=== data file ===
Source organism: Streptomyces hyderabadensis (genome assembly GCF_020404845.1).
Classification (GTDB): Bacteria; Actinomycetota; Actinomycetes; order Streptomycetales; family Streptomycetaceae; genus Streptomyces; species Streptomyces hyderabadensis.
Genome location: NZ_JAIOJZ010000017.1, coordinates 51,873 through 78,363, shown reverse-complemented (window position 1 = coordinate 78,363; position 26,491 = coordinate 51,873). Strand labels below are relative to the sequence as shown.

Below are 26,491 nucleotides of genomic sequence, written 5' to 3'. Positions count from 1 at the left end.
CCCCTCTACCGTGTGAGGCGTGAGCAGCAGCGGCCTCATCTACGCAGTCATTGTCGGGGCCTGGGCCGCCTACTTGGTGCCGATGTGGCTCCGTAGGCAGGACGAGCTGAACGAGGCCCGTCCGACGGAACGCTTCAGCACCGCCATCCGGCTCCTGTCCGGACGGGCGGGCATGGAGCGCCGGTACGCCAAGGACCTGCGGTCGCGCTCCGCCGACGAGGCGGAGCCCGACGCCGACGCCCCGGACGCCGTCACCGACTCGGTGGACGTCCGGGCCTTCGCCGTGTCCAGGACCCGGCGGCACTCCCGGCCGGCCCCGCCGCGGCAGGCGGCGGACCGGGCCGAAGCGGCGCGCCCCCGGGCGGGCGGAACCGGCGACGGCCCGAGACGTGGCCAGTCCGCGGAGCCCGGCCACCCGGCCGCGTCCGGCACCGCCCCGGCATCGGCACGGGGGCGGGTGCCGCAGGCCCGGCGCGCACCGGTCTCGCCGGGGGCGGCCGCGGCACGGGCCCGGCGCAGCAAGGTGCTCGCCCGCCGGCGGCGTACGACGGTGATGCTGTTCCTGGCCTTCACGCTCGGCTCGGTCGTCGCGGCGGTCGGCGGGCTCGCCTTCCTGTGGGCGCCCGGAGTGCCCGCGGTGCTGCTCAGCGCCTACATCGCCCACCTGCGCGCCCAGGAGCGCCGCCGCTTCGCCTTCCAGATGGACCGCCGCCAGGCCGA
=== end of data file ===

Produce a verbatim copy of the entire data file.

Source organism: Streptomyces hyderabadensis (genome assembly GCF_020404845.1).
Classification (GTDB): Bacteria; Actinomycetota; Actinomycetes; order Streptomycetales; family Streptomycetaceae; genus Streptomyces; species Streptomyces hyderabadensis.
Genome location: NZ_JAIOJZ010000017.1, coordinates 51,873 through 78,363, shown reverse-complemented (window position 1 = coordinate 78,363; position 26,491 = coordinate 51,873). Strand labels below are relative to the sequence as shown.

Below are 26,491 nucleotides of genomic sequence, written 5' to 3'. Positions count from 1 at the left end.
CCCCTCTACCGTGTGAGGCGTGAGCAGCAGCGGCCTCATCTACGCAGTCATTGTCGGGGCCTGGGCCGCCTACTTGGTGCCGATGTGGCTCCGTAGGCAGGACGAGCTGAACGAGGCCCGTCCGACGGAACGCTTCAGCACCGCCATCCGGCTCCTGTCCGGACGGGCGGGCATGGAGCGCCGGTACGCCAAGGACCTGCGGTCGCGCTCCGCCGACGAGGCGGAGCCCGACGCCGACGCCCCGGACGCCGTCACCGACTCGGTGGACGTCCGGGCCTTCGCCGTGTCCAGGACCCGGCGGCACTCCCGGCCGGCCCCGCCGCGGCAGGCGGCGGACCGGGCCGAAGCGGCGCGCCCCCGGGCGGGCGGAACCGGCGACGGCCCGAGACGTGGCCAGTCCGCGGAGCCCGGCCACCCGGCCGCGTCCGGCACCGCCCCGGCATCGGCACGGGGGCGGGTGCCGCAGGCCCGGCGCGCACCGGTCTCGCCGGGGGCGGCCGCGGCACGGGCCCGGCGCAGCAAGGTGCTCGCCCGCCGGCGGCGTACGACGGTGATGCTGTTCCTGGCCTTCACGCTCGGCTCGGTCGTCGCGGCGGTCGGCGGGCTCGCCTTCCTGTGGGCGCCCGGAGTGCCCGCGGTGCTGCTCAGCGCCTACATCGCCCACCTGCGCGCCCAGGAGCGCCGCCGCTTCGCCTTCCAGATGGACCGCCGCCAGGCCGA